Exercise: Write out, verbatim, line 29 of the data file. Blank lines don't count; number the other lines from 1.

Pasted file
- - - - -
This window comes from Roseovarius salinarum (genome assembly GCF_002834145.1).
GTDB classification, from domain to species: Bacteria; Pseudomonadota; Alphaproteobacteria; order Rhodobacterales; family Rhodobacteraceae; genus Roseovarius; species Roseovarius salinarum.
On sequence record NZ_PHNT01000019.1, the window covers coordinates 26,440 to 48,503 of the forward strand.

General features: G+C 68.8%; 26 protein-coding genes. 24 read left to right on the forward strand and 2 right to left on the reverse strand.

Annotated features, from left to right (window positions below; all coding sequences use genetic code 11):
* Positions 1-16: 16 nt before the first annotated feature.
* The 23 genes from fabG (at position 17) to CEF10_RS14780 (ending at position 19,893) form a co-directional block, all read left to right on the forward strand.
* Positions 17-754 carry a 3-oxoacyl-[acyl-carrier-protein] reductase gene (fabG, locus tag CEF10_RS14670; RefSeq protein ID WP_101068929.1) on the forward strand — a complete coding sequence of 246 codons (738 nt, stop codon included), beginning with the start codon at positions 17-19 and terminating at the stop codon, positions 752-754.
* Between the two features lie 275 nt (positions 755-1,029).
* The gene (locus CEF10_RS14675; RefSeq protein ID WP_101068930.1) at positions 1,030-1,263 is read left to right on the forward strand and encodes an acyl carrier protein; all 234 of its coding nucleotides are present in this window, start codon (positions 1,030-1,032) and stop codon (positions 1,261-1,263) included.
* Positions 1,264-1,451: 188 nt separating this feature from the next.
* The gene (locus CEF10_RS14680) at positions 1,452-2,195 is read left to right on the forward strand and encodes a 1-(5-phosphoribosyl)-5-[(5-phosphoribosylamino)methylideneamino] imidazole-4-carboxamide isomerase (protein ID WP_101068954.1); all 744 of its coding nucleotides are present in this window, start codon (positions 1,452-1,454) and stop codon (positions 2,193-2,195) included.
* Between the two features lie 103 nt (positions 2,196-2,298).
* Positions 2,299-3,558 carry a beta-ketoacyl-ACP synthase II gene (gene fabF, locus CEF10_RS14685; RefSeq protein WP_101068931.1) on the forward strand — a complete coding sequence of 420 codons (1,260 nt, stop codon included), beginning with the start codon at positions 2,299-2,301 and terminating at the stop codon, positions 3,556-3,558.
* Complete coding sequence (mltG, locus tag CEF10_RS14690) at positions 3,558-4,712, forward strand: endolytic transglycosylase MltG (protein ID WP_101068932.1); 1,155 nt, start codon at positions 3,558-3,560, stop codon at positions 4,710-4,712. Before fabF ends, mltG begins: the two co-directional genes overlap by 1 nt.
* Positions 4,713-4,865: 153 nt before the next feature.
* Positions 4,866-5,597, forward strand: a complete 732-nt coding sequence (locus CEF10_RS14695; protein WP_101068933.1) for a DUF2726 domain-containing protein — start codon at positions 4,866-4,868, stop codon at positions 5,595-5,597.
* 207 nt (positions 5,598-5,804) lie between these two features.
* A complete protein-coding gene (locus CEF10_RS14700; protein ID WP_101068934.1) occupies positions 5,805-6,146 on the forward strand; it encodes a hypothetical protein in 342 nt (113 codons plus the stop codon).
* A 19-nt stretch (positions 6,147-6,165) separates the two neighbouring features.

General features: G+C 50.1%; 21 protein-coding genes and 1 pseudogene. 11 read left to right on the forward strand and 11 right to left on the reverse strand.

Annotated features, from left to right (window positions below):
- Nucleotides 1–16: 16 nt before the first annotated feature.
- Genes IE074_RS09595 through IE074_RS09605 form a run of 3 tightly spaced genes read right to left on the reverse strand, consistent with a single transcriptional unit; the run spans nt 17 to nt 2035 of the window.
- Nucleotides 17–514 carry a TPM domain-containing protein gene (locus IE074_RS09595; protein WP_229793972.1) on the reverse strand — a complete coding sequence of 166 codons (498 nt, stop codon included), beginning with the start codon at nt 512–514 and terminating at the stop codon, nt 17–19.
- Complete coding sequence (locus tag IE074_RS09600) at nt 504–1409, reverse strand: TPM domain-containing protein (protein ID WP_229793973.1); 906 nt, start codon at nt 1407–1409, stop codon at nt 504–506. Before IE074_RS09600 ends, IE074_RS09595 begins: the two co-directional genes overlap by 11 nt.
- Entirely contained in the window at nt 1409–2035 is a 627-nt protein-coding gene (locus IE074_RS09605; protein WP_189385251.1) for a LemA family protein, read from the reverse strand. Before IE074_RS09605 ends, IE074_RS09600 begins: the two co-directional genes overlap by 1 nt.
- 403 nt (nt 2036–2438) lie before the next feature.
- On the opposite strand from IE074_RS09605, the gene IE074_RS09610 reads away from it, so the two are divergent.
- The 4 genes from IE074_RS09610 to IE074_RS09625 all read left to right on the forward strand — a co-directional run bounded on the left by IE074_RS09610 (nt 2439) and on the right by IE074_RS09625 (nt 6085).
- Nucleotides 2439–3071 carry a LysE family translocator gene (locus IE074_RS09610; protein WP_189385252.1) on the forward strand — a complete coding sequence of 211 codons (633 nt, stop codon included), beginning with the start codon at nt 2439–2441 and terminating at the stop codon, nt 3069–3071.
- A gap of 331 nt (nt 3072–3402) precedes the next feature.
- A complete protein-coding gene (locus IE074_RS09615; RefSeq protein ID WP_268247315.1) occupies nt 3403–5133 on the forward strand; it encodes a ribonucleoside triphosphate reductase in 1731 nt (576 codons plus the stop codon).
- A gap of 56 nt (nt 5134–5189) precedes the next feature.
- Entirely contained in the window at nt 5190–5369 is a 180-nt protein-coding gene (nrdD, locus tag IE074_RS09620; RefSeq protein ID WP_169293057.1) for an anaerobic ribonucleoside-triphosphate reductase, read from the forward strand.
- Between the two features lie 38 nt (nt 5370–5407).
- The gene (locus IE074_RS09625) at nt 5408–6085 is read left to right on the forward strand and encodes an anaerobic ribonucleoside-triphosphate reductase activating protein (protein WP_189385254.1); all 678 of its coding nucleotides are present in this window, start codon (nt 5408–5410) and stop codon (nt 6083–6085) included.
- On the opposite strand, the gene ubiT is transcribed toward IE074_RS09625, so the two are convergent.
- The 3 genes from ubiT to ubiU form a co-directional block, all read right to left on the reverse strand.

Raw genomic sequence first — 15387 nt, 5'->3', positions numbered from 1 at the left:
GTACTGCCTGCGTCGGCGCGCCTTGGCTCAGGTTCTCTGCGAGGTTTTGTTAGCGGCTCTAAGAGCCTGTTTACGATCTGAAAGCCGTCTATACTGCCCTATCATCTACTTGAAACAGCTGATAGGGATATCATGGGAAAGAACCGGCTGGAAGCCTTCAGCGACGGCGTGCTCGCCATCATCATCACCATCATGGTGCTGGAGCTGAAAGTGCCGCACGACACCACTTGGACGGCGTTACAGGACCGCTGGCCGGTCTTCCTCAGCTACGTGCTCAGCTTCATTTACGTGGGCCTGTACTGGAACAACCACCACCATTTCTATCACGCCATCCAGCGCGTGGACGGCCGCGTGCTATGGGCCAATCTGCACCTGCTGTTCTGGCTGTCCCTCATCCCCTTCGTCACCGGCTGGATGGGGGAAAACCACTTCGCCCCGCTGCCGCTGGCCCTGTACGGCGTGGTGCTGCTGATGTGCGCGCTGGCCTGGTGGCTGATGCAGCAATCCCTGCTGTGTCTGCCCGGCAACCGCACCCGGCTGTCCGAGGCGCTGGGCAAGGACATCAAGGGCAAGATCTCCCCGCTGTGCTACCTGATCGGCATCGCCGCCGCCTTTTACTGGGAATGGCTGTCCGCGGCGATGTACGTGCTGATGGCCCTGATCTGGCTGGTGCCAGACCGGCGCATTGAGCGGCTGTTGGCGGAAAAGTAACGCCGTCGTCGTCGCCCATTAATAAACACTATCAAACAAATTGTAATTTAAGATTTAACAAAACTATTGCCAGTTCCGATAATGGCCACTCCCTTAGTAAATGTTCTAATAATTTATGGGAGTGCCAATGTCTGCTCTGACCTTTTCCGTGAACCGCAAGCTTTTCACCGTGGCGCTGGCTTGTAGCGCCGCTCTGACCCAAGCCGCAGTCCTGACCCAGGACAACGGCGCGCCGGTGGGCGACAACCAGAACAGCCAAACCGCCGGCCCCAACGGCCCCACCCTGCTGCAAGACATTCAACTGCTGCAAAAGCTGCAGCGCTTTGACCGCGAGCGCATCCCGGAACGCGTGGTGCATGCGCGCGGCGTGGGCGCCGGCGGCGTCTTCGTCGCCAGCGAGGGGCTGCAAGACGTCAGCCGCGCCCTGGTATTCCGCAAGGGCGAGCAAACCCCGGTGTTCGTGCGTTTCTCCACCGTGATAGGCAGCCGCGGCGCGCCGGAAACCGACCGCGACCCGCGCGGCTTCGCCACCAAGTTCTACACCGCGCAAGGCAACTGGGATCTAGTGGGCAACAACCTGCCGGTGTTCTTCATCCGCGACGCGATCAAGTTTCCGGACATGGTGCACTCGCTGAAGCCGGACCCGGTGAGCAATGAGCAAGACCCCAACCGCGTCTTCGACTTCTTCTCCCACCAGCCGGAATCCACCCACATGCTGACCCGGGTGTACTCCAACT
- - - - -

- On the opposite strand from IE074_RS09605, the gene IE074_RS09610 reads away from it, so the two are divergent.